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  1. tzfujimino's Avatar
    • Member Info
      • Native Language:
      • Japanese
      • Home Country:
      • Japan
      • Current Location:
      • Japan

    • Join Date: Dec 2007
    • Posts: 2,699

    no/not any How are they different?

    a.I have no pens.
    b.I don't have any pens.

    "No" is interchangeable with "not any".
    They have the same meaning.――― this is what I've been taught in Japan.

    However, as an English teacher(whose native tongue is Japanese), I can't give wrong information to my students.

    Are they really interchangeable? Or might there be a slight difference in meaning between them?

    Please help me. Thank you.

    • Join Date: Apr 2008
    • Posts: 99

    Re: no/not any How are they different?

    I don't think there's any difference between them-they are indeed interchangeable. It's just a matter of taste what to prefer, i guess. If you use the verb in a sentence affirmatively, then make sure it is followed by a negative pronoun "no" as in: I have no enemies.
    If you prefer a negative verb, then use a "neutraliser" after it: She doesn't have any enemies. But be careful about using double negation in English-it's out of place here. Though many Russian learners of English enjoy doing that as they may be up to 3 negations in a Russian sentence (largely depends on the length of a sentence)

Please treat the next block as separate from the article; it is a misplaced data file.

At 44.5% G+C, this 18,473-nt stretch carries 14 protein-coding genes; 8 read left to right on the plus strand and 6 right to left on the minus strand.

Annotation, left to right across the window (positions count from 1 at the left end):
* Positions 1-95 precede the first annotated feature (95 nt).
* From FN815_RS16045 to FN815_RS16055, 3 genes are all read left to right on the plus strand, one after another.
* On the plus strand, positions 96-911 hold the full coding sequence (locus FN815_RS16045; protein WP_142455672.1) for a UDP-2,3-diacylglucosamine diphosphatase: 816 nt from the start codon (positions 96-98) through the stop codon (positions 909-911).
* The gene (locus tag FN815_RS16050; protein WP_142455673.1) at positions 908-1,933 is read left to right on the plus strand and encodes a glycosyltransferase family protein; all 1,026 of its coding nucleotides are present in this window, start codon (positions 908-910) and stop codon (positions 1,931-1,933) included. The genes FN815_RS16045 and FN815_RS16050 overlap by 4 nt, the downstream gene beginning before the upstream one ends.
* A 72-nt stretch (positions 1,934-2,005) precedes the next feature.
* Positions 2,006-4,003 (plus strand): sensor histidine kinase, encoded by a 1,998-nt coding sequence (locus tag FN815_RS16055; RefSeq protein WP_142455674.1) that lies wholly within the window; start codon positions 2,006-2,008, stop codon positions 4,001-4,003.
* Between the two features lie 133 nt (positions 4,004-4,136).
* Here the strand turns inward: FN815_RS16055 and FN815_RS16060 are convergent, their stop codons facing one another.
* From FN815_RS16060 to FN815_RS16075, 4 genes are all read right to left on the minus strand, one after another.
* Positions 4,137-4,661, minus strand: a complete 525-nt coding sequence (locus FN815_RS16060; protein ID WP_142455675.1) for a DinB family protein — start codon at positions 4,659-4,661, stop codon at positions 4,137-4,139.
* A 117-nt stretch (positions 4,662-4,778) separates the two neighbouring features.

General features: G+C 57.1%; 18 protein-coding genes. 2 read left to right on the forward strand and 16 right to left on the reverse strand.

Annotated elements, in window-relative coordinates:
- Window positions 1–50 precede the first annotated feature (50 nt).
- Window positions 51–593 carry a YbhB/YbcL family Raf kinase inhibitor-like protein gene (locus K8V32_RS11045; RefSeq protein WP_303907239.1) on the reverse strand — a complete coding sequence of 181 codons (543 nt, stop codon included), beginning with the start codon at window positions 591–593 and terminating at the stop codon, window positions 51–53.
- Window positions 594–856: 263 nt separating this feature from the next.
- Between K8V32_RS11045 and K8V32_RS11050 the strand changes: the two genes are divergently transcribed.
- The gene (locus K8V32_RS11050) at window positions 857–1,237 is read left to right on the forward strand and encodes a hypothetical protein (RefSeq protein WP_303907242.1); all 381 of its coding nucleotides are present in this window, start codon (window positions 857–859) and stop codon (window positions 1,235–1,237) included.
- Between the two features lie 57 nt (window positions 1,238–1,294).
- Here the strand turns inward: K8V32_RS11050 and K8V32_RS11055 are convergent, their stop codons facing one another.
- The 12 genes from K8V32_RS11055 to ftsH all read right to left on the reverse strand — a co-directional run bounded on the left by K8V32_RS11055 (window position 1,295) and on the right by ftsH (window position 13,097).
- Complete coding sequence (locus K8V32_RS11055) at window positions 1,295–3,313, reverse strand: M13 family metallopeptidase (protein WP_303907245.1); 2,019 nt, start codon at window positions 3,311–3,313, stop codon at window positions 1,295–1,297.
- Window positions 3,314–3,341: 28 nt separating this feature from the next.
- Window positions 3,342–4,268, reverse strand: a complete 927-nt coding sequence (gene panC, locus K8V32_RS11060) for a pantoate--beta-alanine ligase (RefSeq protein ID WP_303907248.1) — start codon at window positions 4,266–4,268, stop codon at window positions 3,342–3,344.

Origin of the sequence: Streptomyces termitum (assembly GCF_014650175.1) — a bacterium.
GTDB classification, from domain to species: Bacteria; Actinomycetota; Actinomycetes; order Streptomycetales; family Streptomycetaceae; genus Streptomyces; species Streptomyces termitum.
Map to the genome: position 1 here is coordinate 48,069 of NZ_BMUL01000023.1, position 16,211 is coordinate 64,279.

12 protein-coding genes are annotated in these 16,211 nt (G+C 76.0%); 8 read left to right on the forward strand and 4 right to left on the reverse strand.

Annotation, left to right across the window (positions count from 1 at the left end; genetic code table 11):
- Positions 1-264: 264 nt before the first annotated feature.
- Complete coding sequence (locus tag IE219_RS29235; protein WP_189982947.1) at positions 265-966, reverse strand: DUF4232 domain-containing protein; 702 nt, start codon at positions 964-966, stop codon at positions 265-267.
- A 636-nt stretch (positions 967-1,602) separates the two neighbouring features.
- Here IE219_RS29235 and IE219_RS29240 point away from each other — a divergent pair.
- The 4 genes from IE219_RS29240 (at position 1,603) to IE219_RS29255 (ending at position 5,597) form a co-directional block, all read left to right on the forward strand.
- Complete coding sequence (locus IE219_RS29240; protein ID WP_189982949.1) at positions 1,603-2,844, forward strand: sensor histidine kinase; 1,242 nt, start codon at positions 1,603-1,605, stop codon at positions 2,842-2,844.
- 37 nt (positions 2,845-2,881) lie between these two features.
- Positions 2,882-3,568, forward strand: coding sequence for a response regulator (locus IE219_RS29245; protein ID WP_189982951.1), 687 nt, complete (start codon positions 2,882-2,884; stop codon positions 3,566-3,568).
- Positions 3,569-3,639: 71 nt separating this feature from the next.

Hope you will find this helpful.


  2. Soup's Avatar
    VIP Member
    English Teacher
    • Member Info
      • Native Language:
      • English
      • Home Country:
      • Canada
      • Current Location:
      • China

    • Join Date: Sep 2007
    • Posts: 5,882

    Re: no/not any How are they different?


    There's a bit of an explanation here:
    BBC World Service | Learning English | Learn it (Scroll down to no = not a / not any).

    • Join Date: Nov 2007
    • Posts: 5,409

    Re: no/not any How are they different?

    There are a number of common nouns that normally combine with 'no', rather than 'not a' or 'not any'. Most of them are uncountable and include
    no amount, no time, no idea, no doubt, no reason, no need, no evidence, no problem, no way, no point, no use.

    Conversely, in your example:
    a.I have no pens.
    b.I don't have any pens.
    A native speaker is far more likely to say (b) rather than (a).
    (a) sounds stilted.


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